Overfixation Excessive fixation, immersion in fixative too long
  • Can result in epitope masking
  • Can produce strong non-specific staining.


Choosing a Fixative

The choice of fixative can have a significant impact on the ability to preserve morphology and generate protein expression data.




  • Better preservation of tissue morphology
  • Long term storage if paraffin embedded.
  • Can mask epitope and reduce antigenicity.
  • Can affect expression of post translational modifications
  • Better preservation of antigenicity.
  • Better suited for the study of DNA, RNA, and post translational modifications.
Can distort nuclear and cytoplasmic detail.



Formalin is a common fixative widely used in many research labs. Although many fixatives are available, formaldehyde is an appropriate starting point and often sufficient for most IHC applications. However, it is not universal.

How does Formalin work? When introduced to sample, formaldehyde solution diffuses and reacts with amino acids in sample to form reactive groups. These reactive groups combine with one another to form methylene bridges (crosslinks).

Do I have to prepare fresh formaldehyde solutions? It is recommended to prepare formaldehyde solutions fresh or aliquot and freeze them to reduce the possibility of artifacts. Unbuffered formalin and formaldehyde solutions can oxidize slowly, forming formic acid which can react with hemoglobin in tissue to form a black/brown artifact, especially in blood-rich tissues.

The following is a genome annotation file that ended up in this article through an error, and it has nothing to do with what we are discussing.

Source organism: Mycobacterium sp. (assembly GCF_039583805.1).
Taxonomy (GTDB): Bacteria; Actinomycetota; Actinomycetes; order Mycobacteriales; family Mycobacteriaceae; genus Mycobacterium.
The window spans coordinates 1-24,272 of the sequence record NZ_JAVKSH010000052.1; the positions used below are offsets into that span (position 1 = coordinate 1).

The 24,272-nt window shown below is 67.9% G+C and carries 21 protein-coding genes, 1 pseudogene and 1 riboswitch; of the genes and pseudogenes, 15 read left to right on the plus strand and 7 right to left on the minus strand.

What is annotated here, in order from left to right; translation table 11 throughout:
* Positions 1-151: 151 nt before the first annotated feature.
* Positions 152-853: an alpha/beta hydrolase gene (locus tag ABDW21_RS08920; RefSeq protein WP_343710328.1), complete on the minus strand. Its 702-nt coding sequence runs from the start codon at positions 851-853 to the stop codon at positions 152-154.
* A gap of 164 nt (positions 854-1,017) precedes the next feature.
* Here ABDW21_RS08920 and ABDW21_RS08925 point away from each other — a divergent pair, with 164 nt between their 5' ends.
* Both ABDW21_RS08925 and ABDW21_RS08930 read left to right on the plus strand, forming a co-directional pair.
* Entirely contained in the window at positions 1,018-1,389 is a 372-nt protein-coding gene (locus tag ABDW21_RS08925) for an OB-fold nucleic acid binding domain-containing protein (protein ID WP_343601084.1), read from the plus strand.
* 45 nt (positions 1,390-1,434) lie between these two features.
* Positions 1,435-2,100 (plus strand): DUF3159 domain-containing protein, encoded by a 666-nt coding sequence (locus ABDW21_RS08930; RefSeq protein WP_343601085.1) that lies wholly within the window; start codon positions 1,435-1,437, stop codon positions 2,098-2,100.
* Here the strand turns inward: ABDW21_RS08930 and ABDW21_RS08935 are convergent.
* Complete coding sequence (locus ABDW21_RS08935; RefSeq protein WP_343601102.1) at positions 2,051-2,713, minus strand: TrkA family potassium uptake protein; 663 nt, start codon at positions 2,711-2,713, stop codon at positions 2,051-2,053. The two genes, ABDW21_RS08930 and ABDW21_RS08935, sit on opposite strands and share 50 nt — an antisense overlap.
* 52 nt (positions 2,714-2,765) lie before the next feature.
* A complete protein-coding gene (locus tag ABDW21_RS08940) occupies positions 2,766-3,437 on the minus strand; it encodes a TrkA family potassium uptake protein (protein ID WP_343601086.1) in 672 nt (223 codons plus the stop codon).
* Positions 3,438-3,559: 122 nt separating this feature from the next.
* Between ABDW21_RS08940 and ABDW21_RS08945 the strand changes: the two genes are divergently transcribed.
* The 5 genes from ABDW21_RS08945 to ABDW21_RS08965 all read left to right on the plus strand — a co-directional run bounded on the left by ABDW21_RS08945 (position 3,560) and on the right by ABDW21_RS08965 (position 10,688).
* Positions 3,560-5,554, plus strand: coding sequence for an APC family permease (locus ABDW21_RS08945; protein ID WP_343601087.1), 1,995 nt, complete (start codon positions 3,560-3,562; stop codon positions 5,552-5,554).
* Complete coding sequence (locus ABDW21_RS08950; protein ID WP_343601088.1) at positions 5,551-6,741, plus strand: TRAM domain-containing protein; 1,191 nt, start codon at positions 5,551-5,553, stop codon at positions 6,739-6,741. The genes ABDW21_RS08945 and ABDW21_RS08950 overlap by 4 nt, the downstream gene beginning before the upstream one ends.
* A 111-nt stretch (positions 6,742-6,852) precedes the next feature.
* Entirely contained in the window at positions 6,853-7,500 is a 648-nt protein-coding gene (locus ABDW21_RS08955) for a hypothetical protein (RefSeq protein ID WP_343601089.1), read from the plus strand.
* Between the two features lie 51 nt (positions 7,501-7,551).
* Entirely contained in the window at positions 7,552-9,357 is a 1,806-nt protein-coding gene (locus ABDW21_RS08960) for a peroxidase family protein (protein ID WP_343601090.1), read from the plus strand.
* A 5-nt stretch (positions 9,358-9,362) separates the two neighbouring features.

Do I need an antigen retrieval step? Formalydehye fixation can mask epitope and limit antibody-epitope binding. To unmask epitope and restore antigenicity an antigen retrieval step, such as heat induced epitope retrieval (HIER) or proteolytic induced epitope retrieval (PIER), prior to IHC staining is recommended.

Can I study phosphorylated proteins in formalin fixed tissues? Induction of intracellular translocation of phosphorylation-dependent epitopes from the membrane to cytoplasm can occur in formalin fixed tissues. If a phosphorylated protein will be investigated, ice cold methanol or ethanol should be used as fixatives. However, formalin fixed tissue can be used in some cases.

Should I use formalin or alcohol to fix? Formalin is thought to preserve tissue morphology better than alcohol fixatives. However, alcohol fixation better preserves antigen and antigenicity.




Ethanol and methanol are the most popular alcohols used for cell and tissue fixation.

How does alcohol work? Ethanol and methanol replace water in the tissue, exposing the internal hydrophobic proteins and breaking hydrophobic bonds to alter tertiary structure. Alcohol is considered a precipitating fixative.

What concentration of alcohol should I use? A concentration greater than 70% for ethanol and 80% for methanol is required to commence fixation.

Do I need an antigen retrieval step? An antigen retrieval step is not recommended on alcohol fixed tissues since it is often too harsh and can impact tissue integrity.